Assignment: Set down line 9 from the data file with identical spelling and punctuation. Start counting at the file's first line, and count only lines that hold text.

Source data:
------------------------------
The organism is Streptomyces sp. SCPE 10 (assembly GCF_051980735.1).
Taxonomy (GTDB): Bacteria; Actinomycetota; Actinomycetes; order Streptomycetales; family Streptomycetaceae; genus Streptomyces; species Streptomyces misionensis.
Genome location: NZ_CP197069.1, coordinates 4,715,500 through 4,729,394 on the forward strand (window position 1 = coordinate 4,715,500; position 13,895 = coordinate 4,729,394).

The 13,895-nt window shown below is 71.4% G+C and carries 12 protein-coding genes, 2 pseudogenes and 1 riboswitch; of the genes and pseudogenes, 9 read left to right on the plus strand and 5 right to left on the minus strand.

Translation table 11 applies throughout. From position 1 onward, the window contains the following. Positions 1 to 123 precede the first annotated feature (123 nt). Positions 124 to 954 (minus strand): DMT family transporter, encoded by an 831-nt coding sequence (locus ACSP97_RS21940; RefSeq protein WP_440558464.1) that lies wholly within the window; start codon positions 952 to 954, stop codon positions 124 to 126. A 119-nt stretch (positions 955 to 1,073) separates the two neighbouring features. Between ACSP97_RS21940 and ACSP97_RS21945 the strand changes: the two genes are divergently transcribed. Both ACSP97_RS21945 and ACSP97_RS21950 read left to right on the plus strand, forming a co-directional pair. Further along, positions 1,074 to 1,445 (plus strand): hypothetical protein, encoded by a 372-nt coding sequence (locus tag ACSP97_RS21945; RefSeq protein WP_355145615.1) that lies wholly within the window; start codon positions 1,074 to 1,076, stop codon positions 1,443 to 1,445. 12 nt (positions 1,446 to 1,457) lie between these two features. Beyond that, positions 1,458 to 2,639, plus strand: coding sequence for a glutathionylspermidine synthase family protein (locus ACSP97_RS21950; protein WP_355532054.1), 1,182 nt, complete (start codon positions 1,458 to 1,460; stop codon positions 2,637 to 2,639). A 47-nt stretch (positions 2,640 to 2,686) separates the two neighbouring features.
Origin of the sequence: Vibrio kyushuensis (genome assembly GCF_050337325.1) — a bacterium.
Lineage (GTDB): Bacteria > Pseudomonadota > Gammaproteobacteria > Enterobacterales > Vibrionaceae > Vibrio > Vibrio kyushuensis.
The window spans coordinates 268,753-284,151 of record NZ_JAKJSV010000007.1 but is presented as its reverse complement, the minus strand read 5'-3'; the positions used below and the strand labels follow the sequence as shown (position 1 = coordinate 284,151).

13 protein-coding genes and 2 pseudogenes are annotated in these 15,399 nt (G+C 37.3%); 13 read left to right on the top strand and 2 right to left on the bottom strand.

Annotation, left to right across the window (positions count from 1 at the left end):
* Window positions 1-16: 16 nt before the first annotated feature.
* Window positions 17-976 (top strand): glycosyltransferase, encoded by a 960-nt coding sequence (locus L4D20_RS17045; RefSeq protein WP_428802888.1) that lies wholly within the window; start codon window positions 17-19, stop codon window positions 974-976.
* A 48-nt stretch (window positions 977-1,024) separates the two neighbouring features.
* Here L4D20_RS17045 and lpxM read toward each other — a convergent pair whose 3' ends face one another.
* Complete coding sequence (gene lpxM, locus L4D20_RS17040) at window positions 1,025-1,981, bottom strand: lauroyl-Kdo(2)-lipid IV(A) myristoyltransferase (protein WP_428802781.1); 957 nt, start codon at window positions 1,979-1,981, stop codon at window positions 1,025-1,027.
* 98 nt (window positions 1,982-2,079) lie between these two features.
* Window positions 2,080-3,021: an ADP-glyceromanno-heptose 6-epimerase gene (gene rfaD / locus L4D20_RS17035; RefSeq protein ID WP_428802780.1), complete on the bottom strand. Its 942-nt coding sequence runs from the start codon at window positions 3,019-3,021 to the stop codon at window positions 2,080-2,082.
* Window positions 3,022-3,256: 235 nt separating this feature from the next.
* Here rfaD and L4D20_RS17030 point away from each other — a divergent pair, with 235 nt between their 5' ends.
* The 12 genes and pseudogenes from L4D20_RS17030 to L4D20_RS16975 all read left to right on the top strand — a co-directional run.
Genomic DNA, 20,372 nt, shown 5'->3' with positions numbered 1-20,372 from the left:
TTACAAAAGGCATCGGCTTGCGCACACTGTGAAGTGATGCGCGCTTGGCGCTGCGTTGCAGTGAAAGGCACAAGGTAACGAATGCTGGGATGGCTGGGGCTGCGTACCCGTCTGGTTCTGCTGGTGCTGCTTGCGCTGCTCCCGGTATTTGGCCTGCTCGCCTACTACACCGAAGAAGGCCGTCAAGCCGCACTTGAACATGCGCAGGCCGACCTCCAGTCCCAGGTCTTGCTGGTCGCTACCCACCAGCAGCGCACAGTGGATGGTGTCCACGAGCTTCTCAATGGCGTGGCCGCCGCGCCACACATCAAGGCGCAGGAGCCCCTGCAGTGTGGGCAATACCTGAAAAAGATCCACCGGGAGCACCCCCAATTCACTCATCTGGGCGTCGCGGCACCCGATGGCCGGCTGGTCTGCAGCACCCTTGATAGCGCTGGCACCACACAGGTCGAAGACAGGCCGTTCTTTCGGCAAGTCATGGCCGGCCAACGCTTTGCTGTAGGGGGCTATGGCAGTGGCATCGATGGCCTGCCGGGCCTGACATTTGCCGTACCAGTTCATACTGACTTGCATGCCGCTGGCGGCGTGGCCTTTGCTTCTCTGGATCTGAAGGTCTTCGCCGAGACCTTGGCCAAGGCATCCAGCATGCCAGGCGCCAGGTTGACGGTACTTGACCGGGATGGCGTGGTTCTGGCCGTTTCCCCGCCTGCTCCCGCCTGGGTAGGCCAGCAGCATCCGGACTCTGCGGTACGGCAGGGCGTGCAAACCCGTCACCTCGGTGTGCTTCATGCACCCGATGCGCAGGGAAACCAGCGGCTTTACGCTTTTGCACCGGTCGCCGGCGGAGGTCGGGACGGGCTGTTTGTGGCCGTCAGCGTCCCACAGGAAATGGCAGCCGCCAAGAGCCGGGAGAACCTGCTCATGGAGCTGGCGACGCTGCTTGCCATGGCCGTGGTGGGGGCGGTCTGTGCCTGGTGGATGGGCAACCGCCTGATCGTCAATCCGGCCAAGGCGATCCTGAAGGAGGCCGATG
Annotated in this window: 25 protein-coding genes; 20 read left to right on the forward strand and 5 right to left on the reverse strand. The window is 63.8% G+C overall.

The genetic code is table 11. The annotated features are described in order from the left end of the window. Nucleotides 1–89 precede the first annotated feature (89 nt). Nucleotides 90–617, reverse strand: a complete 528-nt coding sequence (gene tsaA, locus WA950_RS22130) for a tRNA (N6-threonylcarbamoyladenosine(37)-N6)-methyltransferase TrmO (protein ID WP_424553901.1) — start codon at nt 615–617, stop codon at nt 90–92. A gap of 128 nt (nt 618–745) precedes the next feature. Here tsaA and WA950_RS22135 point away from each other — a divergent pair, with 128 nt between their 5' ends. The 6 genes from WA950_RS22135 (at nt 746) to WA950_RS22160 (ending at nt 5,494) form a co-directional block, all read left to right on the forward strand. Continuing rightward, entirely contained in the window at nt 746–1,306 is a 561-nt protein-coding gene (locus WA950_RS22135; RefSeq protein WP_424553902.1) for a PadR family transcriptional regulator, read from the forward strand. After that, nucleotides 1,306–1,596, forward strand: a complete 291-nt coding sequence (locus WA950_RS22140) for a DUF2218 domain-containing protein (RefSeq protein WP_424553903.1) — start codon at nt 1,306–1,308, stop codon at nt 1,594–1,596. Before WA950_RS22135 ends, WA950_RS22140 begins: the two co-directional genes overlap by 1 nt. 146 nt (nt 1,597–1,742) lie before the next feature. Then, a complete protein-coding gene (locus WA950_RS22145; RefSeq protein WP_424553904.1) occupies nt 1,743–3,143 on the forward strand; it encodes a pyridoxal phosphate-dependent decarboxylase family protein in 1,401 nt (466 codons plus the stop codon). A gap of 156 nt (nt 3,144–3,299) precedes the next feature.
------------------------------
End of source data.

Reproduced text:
13 protein-coding genes and 2 pseudogenes are annotated in these 15,399 nt (G+C 37.3%); 13 read left to right on the top strand and 2 right to left on the bottom strand.